(Updates with comment from analyst in third paragraph.)
June 30 (Bloomberg) -- Kenya’s economic growth slowed in the first quarter as dry weather reduced farm output and the rising cost of energy imports capped consumer and business spending.
Gross domestic product expanded a seasonally adjusted 0.5 percent from the previous three months, when it grew 2.2 percent, the Nairobi-based Kenya National Bureau of Statistics said in an e-mail today.
“There was significantly lower rainfall than usual and agriculture took a hit,” Fred Moturi, a fixed-income trader with Sterling Investment Bank Ltd., said by phone from Nairobi today. “Higher fuel prices in the first quarter impacted on manufacturing and electricity.”
Kenya is the world’s largest exporter of black tea, with agriculture accounting for almost 25 percent of its economy. Production of tea, the country’s largest foreign-exchange earner, fell 18 percent in the five months through May from the year earlier, the Tea Board of Kenya said on June 27.
The economy grew 4.9 percent in the first quarter from the year-earlier period, compared with 7.2 percent in the previous three months, the statistics bureau said. Agriculture expanded 2.2 percent, while growth in the electricity and water industry slowed to 3.5 percent from 21.2 percent in the previous three months.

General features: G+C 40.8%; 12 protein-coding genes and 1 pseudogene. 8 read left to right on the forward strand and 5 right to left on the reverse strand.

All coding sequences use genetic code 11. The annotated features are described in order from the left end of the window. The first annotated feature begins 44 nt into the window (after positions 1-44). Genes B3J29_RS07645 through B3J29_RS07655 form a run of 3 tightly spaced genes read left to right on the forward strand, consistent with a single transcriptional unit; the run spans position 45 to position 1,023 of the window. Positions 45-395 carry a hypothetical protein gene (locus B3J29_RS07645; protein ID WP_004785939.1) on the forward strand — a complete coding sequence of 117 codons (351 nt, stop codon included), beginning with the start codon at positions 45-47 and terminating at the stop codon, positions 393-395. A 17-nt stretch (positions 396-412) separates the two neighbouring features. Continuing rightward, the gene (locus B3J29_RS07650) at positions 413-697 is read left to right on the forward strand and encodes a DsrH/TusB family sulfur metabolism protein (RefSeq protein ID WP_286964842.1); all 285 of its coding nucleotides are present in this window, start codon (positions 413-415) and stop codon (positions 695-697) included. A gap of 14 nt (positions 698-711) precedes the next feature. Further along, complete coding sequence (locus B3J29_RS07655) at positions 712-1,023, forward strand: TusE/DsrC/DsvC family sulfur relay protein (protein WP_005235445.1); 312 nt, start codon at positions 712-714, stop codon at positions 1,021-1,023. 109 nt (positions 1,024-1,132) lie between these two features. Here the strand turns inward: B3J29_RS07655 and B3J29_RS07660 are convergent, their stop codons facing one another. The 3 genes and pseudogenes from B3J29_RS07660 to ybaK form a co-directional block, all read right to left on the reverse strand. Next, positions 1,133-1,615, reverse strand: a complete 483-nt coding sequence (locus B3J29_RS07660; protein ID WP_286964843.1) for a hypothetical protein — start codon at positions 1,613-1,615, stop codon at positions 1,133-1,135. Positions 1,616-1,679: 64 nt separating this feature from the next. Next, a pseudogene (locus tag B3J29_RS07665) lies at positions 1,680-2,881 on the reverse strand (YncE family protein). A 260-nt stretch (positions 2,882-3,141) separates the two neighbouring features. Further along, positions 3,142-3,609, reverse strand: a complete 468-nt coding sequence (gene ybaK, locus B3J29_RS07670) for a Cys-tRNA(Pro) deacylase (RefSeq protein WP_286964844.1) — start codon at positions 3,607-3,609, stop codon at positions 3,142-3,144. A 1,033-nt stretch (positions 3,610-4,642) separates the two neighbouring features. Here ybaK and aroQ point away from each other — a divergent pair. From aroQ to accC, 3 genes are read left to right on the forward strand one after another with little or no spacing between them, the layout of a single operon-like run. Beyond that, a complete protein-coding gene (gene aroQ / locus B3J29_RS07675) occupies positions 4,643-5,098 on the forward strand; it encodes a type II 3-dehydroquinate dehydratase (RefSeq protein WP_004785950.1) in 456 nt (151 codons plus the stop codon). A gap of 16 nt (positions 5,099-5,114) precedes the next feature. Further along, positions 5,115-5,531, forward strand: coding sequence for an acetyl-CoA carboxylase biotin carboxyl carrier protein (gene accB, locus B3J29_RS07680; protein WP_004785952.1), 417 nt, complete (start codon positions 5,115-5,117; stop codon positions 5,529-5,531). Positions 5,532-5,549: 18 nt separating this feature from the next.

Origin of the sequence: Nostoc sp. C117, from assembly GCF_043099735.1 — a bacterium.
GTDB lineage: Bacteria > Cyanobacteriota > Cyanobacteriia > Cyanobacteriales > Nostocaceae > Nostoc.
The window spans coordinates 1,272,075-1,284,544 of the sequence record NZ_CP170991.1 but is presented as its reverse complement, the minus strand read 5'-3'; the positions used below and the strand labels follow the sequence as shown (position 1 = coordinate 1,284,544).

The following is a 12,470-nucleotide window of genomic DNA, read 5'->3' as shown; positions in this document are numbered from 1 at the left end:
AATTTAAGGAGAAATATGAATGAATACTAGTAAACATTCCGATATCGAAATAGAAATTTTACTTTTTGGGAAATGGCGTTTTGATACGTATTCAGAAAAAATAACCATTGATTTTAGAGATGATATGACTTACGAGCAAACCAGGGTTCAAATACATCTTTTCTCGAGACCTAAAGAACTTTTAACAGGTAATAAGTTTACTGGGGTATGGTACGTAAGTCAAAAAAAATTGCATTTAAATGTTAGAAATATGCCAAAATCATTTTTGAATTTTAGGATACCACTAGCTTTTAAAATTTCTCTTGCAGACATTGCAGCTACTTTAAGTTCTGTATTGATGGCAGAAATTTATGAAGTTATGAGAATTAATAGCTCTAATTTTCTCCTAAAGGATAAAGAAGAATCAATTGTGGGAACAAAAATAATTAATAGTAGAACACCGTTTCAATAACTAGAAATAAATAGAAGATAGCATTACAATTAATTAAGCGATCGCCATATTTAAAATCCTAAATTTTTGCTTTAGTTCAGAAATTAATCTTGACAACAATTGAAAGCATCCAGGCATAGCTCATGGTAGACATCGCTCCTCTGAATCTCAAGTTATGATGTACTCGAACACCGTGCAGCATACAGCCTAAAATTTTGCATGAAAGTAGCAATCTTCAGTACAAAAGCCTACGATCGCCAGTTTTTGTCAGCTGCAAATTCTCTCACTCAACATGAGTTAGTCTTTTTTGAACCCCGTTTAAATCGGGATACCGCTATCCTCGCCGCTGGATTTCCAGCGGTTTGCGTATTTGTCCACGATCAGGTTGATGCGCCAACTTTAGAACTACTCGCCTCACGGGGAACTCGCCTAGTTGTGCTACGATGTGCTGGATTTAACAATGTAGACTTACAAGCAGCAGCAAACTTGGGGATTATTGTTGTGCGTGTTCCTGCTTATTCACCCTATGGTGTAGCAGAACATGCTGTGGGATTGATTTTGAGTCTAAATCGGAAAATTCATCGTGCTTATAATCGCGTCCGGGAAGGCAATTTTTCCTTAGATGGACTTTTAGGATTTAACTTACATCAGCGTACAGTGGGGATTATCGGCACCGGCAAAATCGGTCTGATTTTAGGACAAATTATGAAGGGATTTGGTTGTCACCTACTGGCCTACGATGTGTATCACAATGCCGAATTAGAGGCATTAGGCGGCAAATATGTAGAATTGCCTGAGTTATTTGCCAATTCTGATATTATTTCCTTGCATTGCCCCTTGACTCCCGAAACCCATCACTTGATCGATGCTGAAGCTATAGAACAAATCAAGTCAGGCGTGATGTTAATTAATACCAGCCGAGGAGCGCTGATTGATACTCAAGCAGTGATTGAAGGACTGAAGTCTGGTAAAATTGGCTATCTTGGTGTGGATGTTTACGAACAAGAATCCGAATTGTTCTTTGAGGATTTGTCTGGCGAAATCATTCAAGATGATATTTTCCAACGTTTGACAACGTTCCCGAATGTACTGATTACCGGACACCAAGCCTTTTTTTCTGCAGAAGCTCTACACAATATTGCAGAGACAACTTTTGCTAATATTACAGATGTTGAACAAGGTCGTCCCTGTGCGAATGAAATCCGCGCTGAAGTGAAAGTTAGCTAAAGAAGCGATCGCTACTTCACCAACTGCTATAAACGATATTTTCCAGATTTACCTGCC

Dry weather and high energy prices “to a certain extent restrained economic growth,” the bureau said. “Agricultural output, particularly coffee and tea, had their production substantially depressed as a result of the poor rains.”
The government forecast on June 8 that economic growth will slow to 5.3 percent this year from 5.6 percent in 2010 as the rising cost of imported fuel and food limits consumer spending. Inflation accelerated to a more than two-year high of 14.5 percent in June.
The central bank raised its benchmark lending rate at the last two policy meetings, taking it to 6.25 percent in May. The bank said last week it may need to increase rates further to rein in inflation and halt the decline of the shilling, which has slumped about 12 percent against the dollar this year.
--Editors: Philip Sanders, Ben Holland
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